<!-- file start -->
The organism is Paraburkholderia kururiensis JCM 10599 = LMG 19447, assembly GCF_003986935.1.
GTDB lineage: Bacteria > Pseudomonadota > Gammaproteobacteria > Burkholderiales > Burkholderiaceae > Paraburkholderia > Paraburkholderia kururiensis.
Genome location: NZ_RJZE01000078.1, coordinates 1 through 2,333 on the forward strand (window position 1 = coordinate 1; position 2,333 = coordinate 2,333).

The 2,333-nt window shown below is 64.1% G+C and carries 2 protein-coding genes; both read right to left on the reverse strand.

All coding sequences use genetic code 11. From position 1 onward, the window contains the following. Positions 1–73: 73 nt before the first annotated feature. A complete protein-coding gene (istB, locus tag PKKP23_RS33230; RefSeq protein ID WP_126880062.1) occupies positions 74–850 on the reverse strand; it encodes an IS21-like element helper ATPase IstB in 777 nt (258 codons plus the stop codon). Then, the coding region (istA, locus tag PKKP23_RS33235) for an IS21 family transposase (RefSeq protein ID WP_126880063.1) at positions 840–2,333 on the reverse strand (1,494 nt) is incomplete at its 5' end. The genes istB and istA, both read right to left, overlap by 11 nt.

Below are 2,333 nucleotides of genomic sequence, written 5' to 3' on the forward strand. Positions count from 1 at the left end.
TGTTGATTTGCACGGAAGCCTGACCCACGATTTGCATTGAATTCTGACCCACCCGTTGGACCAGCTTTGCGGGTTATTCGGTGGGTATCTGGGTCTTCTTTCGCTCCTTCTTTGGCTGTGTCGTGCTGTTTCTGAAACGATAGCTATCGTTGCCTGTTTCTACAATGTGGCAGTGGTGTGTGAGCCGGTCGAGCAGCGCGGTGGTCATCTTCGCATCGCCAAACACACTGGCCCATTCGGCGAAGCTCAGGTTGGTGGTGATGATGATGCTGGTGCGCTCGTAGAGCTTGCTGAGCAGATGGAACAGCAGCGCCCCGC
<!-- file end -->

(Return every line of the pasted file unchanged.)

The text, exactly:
The organism is Paraburkholderia kururiensis JCM 10599 = LMG 19447, assembly GCF_003986935.1.
GTDB lineage: Bacteria > Pseudomonadota > Gammaproteobacteria > Burkholderiales > Burkholderiaceae > Paraburkholderia > Paraburkholderia kururiensis.
Genome location: NZ_RJZE01000078.1, coordinates 1 through 2,333 on the forward strand (window position 1 = coordinate 1; position 2,333 = coordinate 2,333).

The 2,333-nt window shown below is 64.1% G+C and carries 2 protein-coding genes; both read right to left on the reverse strand.

All coding sequences use genetic code 11. From position 1 onward, the window contains the following. Positions 1–73: 73 nt before the first annotated feature. A complete protein-coding gene (istB, locus tag PKKP23_RS33230; RefSeq protein ID WP_126880062.1) occupies positions 74–850 on the reverse strand; it encodes an IS21-like element helper ATPase IstB in 777 nt (258 codons plus the stop codon). Then, the coding region (istA, locus tag PKKP23_RS33235) for an IS21 family transposase (RefSeq protein ID WP_126880063.1) at positions 840–2,333 on the reverse strand (1,494 nt) is incomplete at its 5' end. The genes istB and istA, both read right to left, overlap by 11 nt.

Below are 2,333 nucleotides of genomic sequence, written 5' to 3' on the forward strand. Positions count from 1 at the left end.
TGTTGATTTGCACGGAAGCCTGACCCACGATTTGCATTGAATTCTGACCCACCCGTTGGACCAGCTTTGCGGGTTATTCGGTGGGTATCTGGGTCTTCTTTCGCTCCTTCTTTGGCTGTGTCGTGCTGTTTCTGAAACGATAGCTATCGTTGCCTGTTTCTACAATGTGGCAGTGGTGTGTGAGCCGGTCGAGCAGCGCGGTGGTCATCTTCGCATCGCCAAACACACTGGCCCATTCGGCGAAGCTCAGGTTGGTGGTGATGATGATGCTGGTGCGCTCGTAGAGCTTGCTGAGCAGATGGAACAGCAGCGCCCCGC